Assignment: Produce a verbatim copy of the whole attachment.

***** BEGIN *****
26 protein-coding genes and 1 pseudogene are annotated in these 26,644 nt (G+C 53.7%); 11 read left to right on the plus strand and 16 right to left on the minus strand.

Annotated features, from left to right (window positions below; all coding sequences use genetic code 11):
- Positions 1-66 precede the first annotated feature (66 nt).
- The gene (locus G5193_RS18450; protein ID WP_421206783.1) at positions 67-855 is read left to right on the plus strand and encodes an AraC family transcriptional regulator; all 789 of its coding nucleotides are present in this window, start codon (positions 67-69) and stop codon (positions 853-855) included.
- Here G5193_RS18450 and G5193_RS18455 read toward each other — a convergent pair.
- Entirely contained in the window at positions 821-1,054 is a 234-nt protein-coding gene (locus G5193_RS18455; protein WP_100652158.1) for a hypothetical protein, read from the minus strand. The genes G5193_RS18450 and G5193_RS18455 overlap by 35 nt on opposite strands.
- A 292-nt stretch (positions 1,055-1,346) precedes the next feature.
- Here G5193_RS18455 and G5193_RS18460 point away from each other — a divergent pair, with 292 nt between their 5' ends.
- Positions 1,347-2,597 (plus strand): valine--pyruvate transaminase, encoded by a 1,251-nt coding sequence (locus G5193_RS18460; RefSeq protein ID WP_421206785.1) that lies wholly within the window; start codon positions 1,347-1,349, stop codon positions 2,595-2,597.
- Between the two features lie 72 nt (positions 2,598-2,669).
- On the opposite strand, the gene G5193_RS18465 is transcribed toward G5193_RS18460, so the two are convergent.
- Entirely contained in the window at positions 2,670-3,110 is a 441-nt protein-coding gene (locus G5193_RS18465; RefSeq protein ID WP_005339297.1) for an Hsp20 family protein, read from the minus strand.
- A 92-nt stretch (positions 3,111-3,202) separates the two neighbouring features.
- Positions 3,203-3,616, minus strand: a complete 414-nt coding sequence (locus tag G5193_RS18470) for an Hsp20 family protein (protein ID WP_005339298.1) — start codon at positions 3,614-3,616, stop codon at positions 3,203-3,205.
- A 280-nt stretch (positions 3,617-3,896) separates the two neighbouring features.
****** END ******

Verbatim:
26 protein-coding genes and 1 pseudogene are annotated in these 26,644 nt (G+C 53.7%); 11 read left to right on the plus strand and 16 right to left on the minus strand.

Annotated features, from left to right (window positions below; all coding sequences use genetic code 11):
- Positions 1-66 precede the first annotated feature (66 nt).
- The gene (locus G5193_RS18450; protein ID WP_421206783.1) at positions 67-855 is read left to right on the plus strand and encodes an AraC family transcriptional regulator; all 789 of its coding nucleotides are present in this window, start codon (positions 67-69) and stop codon (positions 853-855) included.
- Here G5193_RS18450 and G5193_RS18455 read toward each other — a convergent pair.
- Entirely contained in the window at positions 821-1,054 is a 234-nt protein-coding gene (locus G5193_RS18455; protein WP_100652158.1) for a hypothetical protein, read from the minus strand. The genes G5193_RS18450 and G5193_RS18455 overlap by 35 nt on opposite strands.
- A 292-nt stretch (positions 1,055-1,346) precedes the next feature.
- Here G5193_RS18455 and G5193_RS18460 point away from each other — a divergent pair, with 292 nt between their 5' ends.
- Positions 1,347-2,597 (plus strand): valine--pyruvate transaminase, encoded by a 1,251-nt coding sequence (locus G5193_RS18460; RefSeq protein ID WP_421206785.1) that lies wholly within the window; start codon positions 1,347-1,349, stop codon positions 2,595-2,597.
- Between the two features lie 72 nt (positions 2,598-2,669).
- On the opposite strand, the gene G5193_RS18465 is transcribed toward G5193_RS18460, so the two are convergent.
- Entirely contained in the window at positions 2,670-3,110 is a 441-nt protein-coding gene (locus G5193_RS18465; RefSeq protein ID WP_005339297.1) for an Hsp20 family protein, read from the minus strand.
- A 92-nt stretch (positions 3,111-3,202) separates the two neighbouring features.
- Positions 3,203-3,616, minus strand: a complete 414-nt coding sequence (locus tag G5193_RS18470) for an Hsp20 family protein (protein ID WP_005339298.1) — start codon at positions 3,614-3,616, stop codon at positions 3,203-3,205.
- A 280-nt stretch (positions 3,617-3,896) separates the two neighbouring features.